BRITISH COLUMBIA

First Nation occupies fisheries office in B.C. as herring fight escalates

03/30/2015 12:57 EDT | Updated 05/30/2015 05:59 EDT
BELLA BELLA, B.C. - Members of a British Columbia First Nation are vowing to continue occupying a federal office until a contentious herring fishery is closed on the central coast.

The Heiltsuk Nation began blockading a Department of Fisheries and Oceans field office on Denny Island, near Bellow Bella, on Sunday night while others camped outside the building.

By Monday afternoon, about 70 people were protesting, said Chief Coun. Marilyn Slett.

The band said there's not enough herring for a commercial fishery, but the federal government maintains the stock can support a modest harvest.

The Heiltsuk said commercial boats took about 625 metric tonnes during a two-day seine fishery last week.

Members are concerned that another gillnet fishery could open soon, leaving them without enough herring for sustenance, Slett said.

"We were pushed into this position. Our people are so afraid that the herring is being fished to levels that will devastate the stocks."

Fisheries Department spokesman David Walters said in an email that scientific forecasts have shown that the herring stocks can support "modest" harvesting.

In some areas, those forecasts support a harvest rate that's twice as high as the current level, he said.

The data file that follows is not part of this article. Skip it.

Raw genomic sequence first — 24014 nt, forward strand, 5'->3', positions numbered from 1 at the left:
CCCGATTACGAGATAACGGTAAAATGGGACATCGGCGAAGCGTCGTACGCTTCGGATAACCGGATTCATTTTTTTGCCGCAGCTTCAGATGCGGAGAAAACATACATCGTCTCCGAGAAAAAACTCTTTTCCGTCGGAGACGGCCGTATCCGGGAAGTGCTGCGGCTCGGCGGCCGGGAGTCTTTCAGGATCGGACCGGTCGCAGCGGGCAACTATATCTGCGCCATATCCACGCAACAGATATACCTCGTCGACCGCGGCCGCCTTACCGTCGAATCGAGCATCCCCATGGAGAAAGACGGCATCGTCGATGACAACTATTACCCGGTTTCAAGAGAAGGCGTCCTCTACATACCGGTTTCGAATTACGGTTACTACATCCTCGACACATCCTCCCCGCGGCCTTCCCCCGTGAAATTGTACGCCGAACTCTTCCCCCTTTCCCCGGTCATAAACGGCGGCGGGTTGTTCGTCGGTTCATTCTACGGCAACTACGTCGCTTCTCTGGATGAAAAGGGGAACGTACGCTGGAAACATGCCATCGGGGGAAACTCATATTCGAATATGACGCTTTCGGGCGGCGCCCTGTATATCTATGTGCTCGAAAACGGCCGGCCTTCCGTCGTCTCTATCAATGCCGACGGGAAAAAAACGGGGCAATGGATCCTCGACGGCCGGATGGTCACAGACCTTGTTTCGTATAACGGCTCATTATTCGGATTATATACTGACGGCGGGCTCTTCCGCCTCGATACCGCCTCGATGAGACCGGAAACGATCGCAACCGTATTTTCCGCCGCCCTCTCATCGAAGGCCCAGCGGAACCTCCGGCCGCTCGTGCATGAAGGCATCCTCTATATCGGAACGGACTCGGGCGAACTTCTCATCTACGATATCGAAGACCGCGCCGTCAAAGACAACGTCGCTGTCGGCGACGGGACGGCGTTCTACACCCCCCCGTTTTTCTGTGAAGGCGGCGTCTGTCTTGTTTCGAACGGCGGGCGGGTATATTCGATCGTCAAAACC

"DFO is engaged in a continued dialogue with the Heiltsuk First Nation," Walters said.

"The department was open to compromise on setting aside or keeping closed key areas of the Heiltsuk First Nation for food, social and ceremonial and commercial Spawn on Kelp fisheries. This offer was turned down by attending Heiltsuk representatives."

Staff continue working with the Heiltsuk to monitor stocks, and RCMP and Fisheries officers remain on scene, Walters said.

Slett said she and the band's resource management director slept on the field office floor on Sunday night and kept warm with their coats and jackets.

"Comfort wasn't part of the plan," she said, adding the occupation happened quickly and followed failed talks on Sunday with the DFO's regional director general, Susan Farlinger.

Band members and Denny Island residents who are camping outside, and in some cases drumming and singing, have provided her and the management director with hot meals and sandwiches, Slett said.

The band has been communicating with Farlinger, who may be travelling to the office for a meeting, Slett said.

The Fisheries Department declined to confirm her travel plans.